Residents and visitors faced unexpected challenges traveling in Rappahannock County this past weekend as torrents of rain flooded roads, stranded travelers and carved new potholes and gullies.
The short-term impact of the deluge was that the Virginia Department of Transportation (VDOT) closed more than 40 secondary roads in Central Virginia April 16 and 17, according to VDOT spokesman Lou Hatter.
Four teenagers and two cars were trapped in flooded streams Saturday. The teens, who live in Northern Virginia, climbed to the roof of their vehicle to escape rising water, according to Richie Burke, the county’s emergency services coordinator. Castleton and Amissville Fire and Rescue companies responded to a call for assistance at 10:20 p.m. near the intersection of Richmond and Laurel Mills roads. At that point the water was up to the windows of the vehicle, which had lodged against a pole, Burke said. He adds that flash floods regularly occur in this creek.
Using swift-water rescue equipment, three emergency responders waded to the car, and, one by one, escorted the teens to safety. There were no injuries, Burke said.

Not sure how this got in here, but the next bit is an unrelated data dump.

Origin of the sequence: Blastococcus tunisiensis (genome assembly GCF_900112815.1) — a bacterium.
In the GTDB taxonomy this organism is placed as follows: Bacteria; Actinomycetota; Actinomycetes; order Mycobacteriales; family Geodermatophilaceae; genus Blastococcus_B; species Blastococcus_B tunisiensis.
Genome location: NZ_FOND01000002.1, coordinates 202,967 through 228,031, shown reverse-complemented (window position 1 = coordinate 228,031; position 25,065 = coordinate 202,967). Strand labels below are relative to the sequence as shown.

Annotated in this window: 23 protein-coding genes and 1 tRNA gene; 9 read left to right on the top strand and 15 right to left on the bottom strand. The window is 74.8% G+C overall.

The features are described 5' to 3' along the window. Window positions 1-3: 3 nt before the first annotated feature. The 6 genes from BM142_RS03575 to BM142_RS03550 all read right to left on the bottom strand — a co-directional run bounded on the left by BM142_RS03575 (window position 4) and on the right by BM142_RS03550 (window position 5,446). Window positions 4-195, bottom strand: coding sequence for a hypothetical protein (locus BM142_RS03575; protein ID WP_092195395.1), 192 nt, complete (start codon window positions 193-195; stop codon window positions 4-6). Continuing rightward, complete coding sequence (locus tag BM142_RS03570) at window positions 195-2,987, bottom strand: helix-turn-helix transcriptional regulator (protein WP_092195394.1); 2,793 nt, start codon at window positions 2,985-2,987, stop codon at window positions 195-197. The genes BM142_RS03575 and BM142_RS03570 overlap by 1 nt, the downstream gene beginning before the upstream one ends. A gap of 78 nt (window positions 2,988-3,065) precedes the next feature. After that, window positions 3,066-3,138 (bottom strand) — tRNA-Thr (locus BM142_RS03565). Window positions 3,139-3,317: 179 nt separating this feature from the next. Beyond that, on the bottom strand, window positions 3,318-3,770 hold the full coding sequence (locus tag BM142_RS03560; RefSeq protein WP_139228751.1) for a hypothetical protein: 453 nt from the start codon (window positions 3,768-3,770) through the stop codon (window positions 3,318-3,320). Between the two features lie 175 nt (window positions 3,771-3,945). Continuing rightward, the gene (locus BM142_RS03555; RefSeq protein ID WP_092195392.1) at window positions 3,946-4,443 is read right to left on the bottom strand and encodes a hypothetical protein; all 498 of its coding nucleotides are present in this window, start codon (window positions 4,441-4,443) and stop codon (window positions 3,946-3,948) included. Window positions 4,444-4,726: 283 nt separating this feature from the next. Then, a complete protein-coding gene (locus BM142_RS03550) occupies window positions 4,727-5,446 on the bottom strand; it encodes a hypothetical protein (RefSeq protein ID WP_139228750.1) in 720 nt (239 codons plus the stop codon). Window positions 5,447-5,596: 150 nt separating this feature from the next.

Earlier that day, at about 4 p.m., Washington and Flint Hill Fire and Rescue companies responded to a call where they found a car trapped in the Rush River. The driver was on dry land and unhurt, Burke said.
While trees and debris were cleared from several roads, flooding damaged Mount Marshall Road the most, Hatter said. Blocked culverts diverted a creek to the road, essentially creating a new stream bed. The water’s force “scrubbed out the gravel down to large stone and dirt,” Hatter said. As soon as road conditions permit, VDOT will spread and grade a new gravel surface. (See the letter from a Mount Marshall Road resident here.)
Twelve VDOT staff and the superintendent of the Rappahannock Area headquarters monitored road conditions, and stayed on the job over Saturday night, Hatter said, closing roads as necessary, and opening them as water receded and obstructions were removed.
Hatter suggested checking 511virginia.org for the latest updates about road conditions, closings and openings.
Farther afield, tornadoes spun through several Virginia localities Saturday, according to the Virginia Department of Emergency Management and the National Weather Service, including Augusta, Dinwiddie, Pulaski and Rockbridge counties.
Storms caused four deaths in Virginia, according to the Office of the Chief Medical Examiner — one each in Gloucester and Wythe counties, and two in Waynesboro.
Matthew Van Hook, who has owned a weekend getaway off of Mount Marshall Road since 1988, compared the impact of this weekend’s storms to the flooding in 1995.
“Fortunately, this flood was not of that magnitude,” Van Hook said in an email, “but it sure again evidences the force of water coming downstream off the mountain.”